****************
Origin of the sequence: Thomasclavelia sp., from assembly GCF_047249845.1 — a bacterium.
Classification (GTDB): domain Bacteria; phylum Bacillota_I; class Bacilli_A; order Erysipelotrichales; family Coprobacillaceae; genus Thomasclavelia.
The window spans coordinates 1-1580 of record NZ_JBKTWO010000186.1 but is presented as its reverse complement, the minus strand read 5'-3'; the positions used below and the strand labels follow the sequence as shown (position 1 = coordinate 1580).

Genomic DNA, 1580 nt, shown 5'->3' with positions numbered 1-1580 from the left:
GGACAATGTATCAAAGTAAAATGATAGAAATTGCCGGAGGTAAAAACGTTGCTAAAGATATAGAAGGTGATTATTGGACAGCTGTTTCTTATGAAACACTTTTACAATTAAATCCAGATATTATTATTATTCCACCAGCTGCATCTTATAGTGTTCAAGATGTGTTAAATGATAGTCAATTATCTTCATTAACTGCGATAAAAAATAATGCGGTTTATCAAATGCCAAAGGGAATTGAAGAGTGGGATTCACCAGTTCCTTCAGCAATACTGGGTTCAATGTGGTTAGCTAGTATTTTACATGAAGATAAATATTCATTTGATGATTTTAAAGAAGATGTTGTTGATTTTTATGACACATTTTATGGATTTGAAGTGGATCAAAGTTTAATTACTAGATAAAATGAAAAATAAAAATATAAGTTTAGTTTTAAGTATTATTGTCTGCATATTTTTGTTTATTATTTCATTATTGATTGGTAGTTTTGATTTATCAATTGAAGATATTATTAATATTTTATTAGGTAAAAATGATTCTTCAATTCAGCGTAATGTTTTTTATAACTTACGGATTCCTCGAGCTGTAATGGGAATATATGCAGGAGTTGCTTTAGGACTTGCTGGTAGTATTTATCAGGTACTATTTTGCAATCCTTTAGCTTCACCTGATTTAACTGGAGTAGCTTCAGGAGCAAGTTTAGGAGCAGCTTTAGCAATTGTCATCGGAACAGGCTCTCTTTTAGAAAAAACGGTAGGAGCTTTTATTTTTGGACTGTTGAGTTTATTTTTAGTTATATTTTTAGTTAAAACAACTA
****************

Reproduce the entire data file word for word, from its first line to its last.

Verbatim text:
Origin of the sequence: Thomasclavelia sp., from assembly GCF_047249845.1 — a bacterium.
Classification (GTDB): domain Bacteria; phylum Bacillota_I; class Bacilli_A; order Erysipelotrichales; family Coprobacillaceae; genus Thomasclavelia.
The window spans coordinates 1-1580 of record NZ_JBKTWO010000186.1 but is presented as its reverse complement, the minus strand read 5'-3'; the positions used below and the strand labels follow the sequence as shown (position 1 = coordinate 1580).

Genomic DNA, 1580 nt, shown 5'->3' with positions numbered 1-1580 from the left:
GGACAATGTATCAAAGTAAAATGATAGAAATTGCCGGAGGTAAAAACGTTGCTAAAGATATAGAAGGTGATTATTGGACAGCTGTTTCTTATGAAACACTTTTACAATTAAATCCAGATATTATTATTATTCCACCAGCTGCATCTTATAGTGTTCAAGATGTGTTAAATGATAGTCAATTATCTTCATTAACTGCGATAAAAAATAATGCGGTTTATCAAATGCCAAAGGGAATTGAAGAGTGGGATTCACCAGTTCCTTCAGCAATACTGGGTTCAATGTGGTTAGCTAGTATTTTACATGAAGATAAATATTCATTTGATGATTTTAAAGAAGATGTTGTTGATTTTTATGACACATTTTATGGATTTGAAGTGGATCAAAGTTTAATTACTAGATAAAATGAAAAATAAAAATATAAGTTTAGTTTTAAGTATTATTGTCTGCATATTTTTGTTTATTATTTCATTATTGATTGGTAGTTTTGATTTATCAATTGAAGATATTATTAATATTTTATTAGGTAAAAATGATTCTTCAATTCAGCGTAATGTTTTTTATAACTTACGGATTCCTCGAGCTGTAATGGGAATATATGCAGGAGTTGCTTTAGGACTTGCTGGTAGTATTTATCAGGTACTATTTTGCAATCCTTTAGCTTCACCTGATTTAACTGGAGTAGCTTCAGGAGCAAGTTTAGGAGCAGCTTTAGCAATTGTCATCGGAACAGGCTCTCTTTTAGAAAAAACGGTAGGAGCTTTTATTTTTGGACTGTTGAGTTTATTTTTAGTTATATTTTTAGTTAAAACAACTA